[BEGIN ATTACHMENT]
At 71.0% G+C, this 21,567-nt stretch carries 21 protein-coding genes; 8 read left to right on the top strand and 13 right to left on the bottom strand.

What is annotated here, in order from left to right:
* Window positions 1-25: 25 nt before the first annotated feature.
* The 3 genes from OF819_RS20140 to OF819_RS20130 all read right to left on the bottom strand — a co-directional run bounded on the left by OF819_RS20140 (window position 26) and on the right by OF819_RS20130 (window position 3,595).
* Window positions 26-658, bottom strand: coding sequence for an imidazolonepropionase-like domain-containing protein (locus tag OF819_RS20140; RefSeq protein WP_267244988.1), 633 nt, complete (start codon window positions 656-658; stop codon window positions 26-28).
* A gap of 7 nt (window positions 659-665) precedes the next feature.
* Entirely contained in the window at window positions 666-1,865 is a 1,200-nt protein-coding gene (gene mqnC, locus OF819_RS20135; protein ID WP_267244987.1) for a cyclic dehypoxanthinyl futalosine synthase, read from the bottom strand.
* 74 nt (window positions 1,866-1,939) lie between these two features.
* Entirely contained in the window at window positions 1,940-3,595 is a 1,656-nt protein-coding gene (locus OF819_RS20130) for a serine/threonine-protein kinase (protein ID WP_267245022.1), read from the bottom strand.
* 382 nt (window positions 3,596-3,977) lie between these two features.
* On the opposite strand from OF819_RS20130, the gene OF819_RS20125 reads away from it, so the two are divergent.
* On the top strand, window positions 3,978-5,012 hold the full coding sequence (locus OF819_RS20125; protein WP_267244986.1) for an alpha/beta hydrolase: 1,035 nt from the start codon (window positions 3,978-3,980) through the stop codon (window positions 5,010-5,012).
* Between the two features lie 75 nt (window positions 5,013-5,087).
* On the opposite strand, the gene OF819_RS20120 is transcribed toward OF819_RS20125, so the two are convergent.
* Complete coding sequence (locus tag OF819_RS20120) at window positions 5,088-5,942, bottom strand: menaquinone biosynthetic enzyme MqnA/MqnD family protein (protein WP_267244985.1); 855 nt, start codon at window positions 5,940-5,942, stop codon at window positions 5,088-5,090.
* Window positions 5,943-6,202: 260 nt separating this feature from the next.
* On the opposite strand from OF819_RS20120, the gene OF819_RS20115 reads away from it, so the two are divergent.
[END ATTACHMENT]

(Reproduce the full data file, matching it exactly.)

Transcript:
At 71.0% G+C, this 21,567-nt stretch carries 21 protein-coding genes; 8 read left to right on the top strand and 13 right to left on the bottom strand.

What is annotated here, in order from left to right:
* Window positions 1-25: 25 nt before the first annotated feature.
* The 3 genes from OF819_RS20140 to OF819_RS20130 all read right to left on the bottom strand — a co-directional run bounded on the left by OF819_RS20140 (window position 26) and on the right by OF819_RS20130 (window position 3,595).
* Window positions 26-658, bottom strand: coding sequence for an imidazolonepropionase-like domain-containing protein (locus tag OF819_RS20140; RefSeq protein WP_267244988.1), 633 nt, complete (start codon window positions 656-658; stop codon window positions 26-28).
* A gap of 7 nt (window positions 659-665) precedes the next feature.
* Entirely contained in the window at window positions 666-1,865 is a 1,200-nt protein-coding gene (gene mqnC, locus OF819_RS20135; protein ID WP_267244987.1) for a cyclic dehypoxanthinyl futalosine synthase, read from the bottom strand.
* 74 nt (window positions 1,866-1,939) lie between these two features.
* Entirely contained in the window at window positions 1,940-3,595 is a 1,656-nt protein-coding gene (locus OF819_RS20130) for a serine/threonine-protein kinase (protein ID WP_267245022.1), read from the bottom strand.
* 382 nt (window positions 3,596-3,977) lie between these two features.
* On the opposite strand from OF819_RS20130, the gene OF819_RS20125 reads away from it, so the two are divergent.
* On the top strand, window positions 3,978-5,012 hold the full coding sequence (locus OF819_RS20125; protein WP_267244986.1) for an alpha/beta hydrolase: 1,035 nt from the start codon (window positions 3,978-3,980) through the stop codon (window positions 5,010-5,012).
* Between the two features lie 75 nt (window positions 5,013-5,087).
* On the opposite strand, the gene OF819_RS20120 is transcribed toward OF819_RS20125, so the two are convergent.
* Complete coding sequence (locus tag OF819_RS20120) at window positions 5,088-5,942, bottom strand: menaquinone biosynthetic enzyme MqnA/MqnD family protein (protein WP_267244985.1); 855 nt, start codon at window positions 5,940-5,942, stop codon at window positions 5,088-5,090.
* Window positions 5,943-6,202: 260 nt separating this feature from the next.
* On the opposite strand from OF819_RS20120, the gene OF819_RS20115 reads away from it, so the two are divergent.